Geotagging in 1897: a 'postal memory map' of Washtenaw County
Littered with tiny, charming pictures and colored lines showing railroad routes, the map was a mnemonic device meant to help people pass the qualifying examination to work for the railroad mail service.
The pictures helped the test-takers remember the stations along each route.
Examining the Washtenaw portion of the map, one can see a picture of a bridge over water near Bridgewater, and an image of a four-story-high mill near Del-“high” Mills. Near Salem, a ship image refers to the Massachusetts town famous for witch trials and clipper ships.
A horse looms over Dexter, and alludes to the Seabiscuit of the 1860s. The famous racehorse Dexter broke two world records in 1867. Scribner’s magazine called him “the horse of the century.” The railroad clerks studying the map before the exam in the 1890s would have recognized this icon.
The Lake Shore and Michigan Southern Railway appears as a yellow squiggle. In the northeast corner of the county the Detroit, Grand Rapids, and Western railroad passes through. The green line to the southeast marks a route shared by the Wabash, Flint, and Pere Marquette, the Detroit-Mackinac, and the Chicago-West Michigan Railway railway companies.
This map was introduced to the author by a local history buff, who noticed some interesting drawings that he mentioned in an email.
"I don't know if there are any bars in Temperance today.” There are—it’s the author’s hometown.
He continued, “The other thing I noticed was a number of famous faces, e.g. Franklin and Grant for those cities. Other faces may have been famous at the time, but aren't now. For instance, Thomas, in north Oakland county, had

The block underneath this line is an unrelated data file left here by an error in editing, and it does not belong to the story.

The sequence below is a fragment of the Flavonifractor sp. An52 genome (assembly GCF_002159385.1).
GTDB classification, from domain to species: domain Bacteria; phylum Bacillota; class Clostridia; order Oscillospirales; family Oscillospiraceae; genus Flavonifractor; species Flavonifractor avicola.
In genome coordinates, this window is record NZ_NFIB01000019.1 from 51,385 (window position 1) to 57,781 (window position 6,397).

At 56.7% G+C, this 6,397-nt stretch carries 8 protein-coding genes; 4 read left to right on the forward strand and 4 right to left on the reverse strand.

Quaint as it is, this map is remarkably similar to the varieties of digital map enhancements created today with such combinations of tools as Google maps, digital photos, textual comments, and GPS information.
This similarity also occurred to writer Alex Wright, the New York Times's director of user experience and product research and the author of Glut: Mastering Information Through the Ages. In an article about postal memory maps on his blog, Mr. Wright wrote, “This seems like a good historical examplar for the kinds of things people are doing with social mapping these days: overlaying personal experience onto geographical maps, and in the process transforming the maps from static reference tools into living social documents.”
His 1897 Michigan postal memory map remains a living social document, communicating to modern readers its era’s famous horses, well-known musical figures, and old memes--and the endearing whimsy of a postal clerk a century ago.
Quoted material is reprinted with permission.
Laura Bien is the author of "Stud Bunnies and the Underwear Club: Tales from the Ypsilanti Archives," to be published this winter. She also writes the historical blog "Dusty Diary" and may be contacted at email@example.com.